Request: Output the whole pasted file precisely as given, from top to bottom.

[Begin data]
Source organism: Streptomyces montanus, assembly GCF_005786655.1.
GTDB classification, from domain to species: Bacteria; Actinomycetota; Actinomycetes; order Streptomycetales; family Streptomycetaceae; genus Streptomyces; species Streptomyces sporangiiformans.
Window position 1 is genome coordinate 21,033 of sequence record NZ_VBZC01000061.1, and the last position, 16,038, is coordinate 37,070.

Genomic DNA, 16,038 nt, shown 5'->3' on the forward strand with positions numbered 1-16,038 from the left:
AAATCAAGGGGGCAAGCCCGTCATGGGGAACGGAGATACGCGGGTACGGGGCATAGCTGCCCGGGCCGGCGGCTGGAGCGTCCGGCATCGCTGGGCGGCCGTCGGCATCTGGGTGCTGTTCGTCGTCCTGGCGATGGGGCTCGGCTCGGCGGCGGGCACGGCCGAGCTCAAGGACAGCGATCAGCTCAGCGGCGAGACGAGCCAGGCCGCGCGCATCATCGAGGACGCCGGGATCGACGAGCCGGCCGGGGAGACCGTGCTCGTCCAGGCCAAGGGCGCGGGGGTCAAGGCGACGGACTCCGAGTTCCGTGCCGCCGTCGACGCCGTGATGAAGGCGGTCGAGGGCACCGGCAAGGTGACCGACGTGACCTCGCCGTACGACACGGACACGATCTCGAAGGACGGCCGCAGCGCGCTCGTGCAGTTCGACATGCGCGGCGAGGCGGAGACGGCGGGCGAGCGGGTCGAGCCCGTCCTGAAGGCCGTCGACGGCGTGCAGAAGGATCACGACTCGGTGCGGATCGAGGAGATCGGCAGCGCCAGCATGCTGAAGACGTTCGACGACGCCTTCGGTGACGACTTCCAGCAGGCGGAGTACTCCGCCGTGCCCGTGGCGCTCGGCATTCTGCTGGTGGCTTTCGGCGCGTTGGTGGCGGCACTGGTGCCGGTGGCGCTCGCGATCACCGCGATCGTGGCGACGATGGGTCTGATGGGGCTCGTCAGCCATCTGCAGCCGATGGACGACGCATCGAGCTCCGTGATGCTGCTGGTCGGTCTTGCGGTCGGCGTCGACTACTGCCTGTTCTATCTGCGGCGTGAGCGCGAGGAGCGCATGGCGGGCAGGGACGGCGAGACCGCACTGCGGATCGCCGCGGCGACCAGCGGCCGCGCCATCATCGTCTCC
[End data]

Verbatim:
Source organism: Streptomyces montanus, assembly GCF_005786655.1.
GTDB classification, from domain to species: Bacteria; Actinomycetota; Actinomycetes; order Streptomycetales; family Streptomycetaceae; genus Streptomyces; species Streptomyces sporangiiformans.
Window position 1 is genome coordinate 21,033 of sequence record NZ_VBZC01000061.1, and the last position, 16,038, is coordinate 37,070.

Genomic DNA, 16,038 nt, shown 5'->3' on the forward strand with positions numbered 1-16,038 from the left:
AAATCAAGGGGGCAAGCCCGTCATGGGGAACGGAGATACGCGGGTACGGGGCATAGCTGCCCGGGCCGGCGGCTGGAGCGTCCGGCATCGCTGGGCGGCCGTCGGCATCTGGGTGCTGTTCGTCGTCCTGGCGATGGGGCTCGGCTCGGCGGCGGGCACGGCCGAGCTCAAGGACAGCGATCAGCTCAGCGGCGAGACGAGCCAGGCCGCGCGCATCATCGAGGACGCCGGGATCGACGAGCCGGCCGGGGAGACCGTGCTCGTCCAGGCCAAGGGCGCGGGGGTCAAGGCGACGGACTCCGAGTTCCGTGCCGCCGTCGACGCCGTGATGAAGGCGGTCGAGGGCACCGGCAAGGTGACCGACGTGACCTCGCCGTACGACACGGACACGATCTCGAAGGACGGCCGCAGCGCGCTCGTGCAGTTCGACATGCGCGGCGAGGCGGAGACGGCGGGCGAGCGGGTCGAGCCCGTCCTGAAGGCCGTCGACGGCGTGCAGAAGGATCACGACTCGGTGCGGATCGAGGAGATCGGCAGCGCCAGCATGCTGAAGACGTTCGACGACGCCTTCGGTGACGACTTCCAGCAGGCGGAGTACTCCGCCGTGCCCGTGGCGCTCGGCATTCTGCTGGTGGCTTTCGGCGCGTTGGTGGCGGCACTGGTGCCGGTGGCGCTCGCGATCACCGCGATCGTGGCGACGATGGGTCTGATGGGGCTCGTCAGCCATCTGCAGCCGATGGACGACGCATCGAGCTCCGTGATGCTGCTGGTCGGTCTTGCGGTCGGCGTCGACTACTGCCTGTTCTATCTGCGGCGTGAGCGCGAGGAGCGCATGGCGGGCAGGGACGGCGAGACCGCACTGCGGATCGCCGCGGCGACCAGCGGCCGCGCCATCATCGTCTCC